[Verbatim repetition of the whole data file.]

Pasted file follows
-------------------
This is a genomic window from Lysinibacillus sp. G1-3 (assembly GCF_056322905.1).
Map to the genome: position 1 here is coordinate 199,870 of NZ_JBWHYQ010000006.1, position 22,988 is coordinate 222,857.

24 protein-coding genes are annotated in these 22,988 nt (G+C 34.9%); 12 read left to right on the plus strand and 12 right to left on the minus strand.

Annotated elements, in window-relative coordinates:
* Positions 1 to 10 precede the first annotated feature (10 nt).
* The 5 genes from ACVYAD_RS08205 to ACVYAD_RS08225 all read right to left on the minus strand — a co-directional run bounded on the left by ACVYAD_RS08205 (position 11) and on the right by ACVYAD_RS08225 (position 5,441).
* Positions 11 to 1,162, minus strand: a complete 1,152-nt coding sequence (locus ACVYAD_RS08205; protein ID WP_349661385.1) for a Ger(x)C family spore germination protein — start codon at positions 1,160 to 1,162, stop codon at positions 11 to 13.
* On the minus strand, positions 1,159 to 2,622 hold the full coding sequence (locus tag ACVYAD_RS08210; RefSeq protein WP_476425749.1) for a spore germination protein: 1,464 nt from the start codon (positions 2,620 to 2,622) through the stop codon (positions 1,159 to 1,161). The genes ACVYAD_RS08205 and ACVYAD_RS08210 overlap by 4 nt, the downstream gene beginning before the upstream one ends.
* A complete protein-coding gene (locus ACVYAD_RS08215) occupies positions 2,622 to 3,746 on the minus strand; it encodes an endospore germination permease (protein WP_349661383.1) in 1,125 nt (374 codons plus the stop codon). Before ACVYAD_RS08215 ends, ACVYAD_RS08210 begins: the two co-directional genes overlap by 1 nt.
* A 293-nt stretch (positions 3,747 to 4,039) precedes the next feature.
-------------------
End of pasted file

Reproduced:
This is a genomic window from Lysinibacillus sp. G1-3 (assembly GCF_056322905.1).
Map to the genome: position 1 here is coordinate 199,870 of NZ_JBWHYQ010000006.1, position 22,988 is coordinate 222,857.

24 protein-coding genes are annotated in these 22,988 nt (G+C 34.9%); 12 read left to right on the plus strand and 12 right to left on the minus strand.

Annotated elements, in window-relative coordinates:
* Positions 1 to 10 precede the first annotated feature (10 nt).
* The 5 genes from ACVYAD_RS08205 to ACVYAD_RS08225 all read right to left on the minus strand — a co-directional run bounded on the left by ACVYAD_RS08205 (position 11) and on the right by ACVYAD_RS08225 (position 5,441).
* Positions 11 to 1,162, minus strand: a complete 1,152-nt coding sequence (locus ACVYAD_RS08205; protein ID WP_349661385.1) for a Ger(x)C family spore germination protein — start codon at positions 1,160 to 1,162, stop codon at positions 11 to 13.
* On the minus strand, positions 1,159 to 2,622 hold the full coding sequence (locus tag ACVYAD_RS08210; RefSeq protein WP_476425749.1) for a spore germination protein: 1,464 nt from the start codon (positions 2,620 to 2,622) through the stop codon (positions 1,159 to 1,161). The genes ACVYAD_RS08205 and ACVYAD_RS08210 overlap by 4 nt, the downstream gene beginning before the upstream one ends.
* A complete protein-coding gene (locus ACVYAD_RS08215) occupies positions 2,622 to 3,746 on the minus strand; it encodes an endospore germination permease (protein WP_349661383.1) in 1,125 nt (374 codons plus the stop codon). Before ACVYAD_RS08215 ends, ACVYAD_RS08210 begins: the two co-directional genes overlap by 1 nt.
* A 293-nt stretch (positions 3,747 to 4,039) precedes the next feature.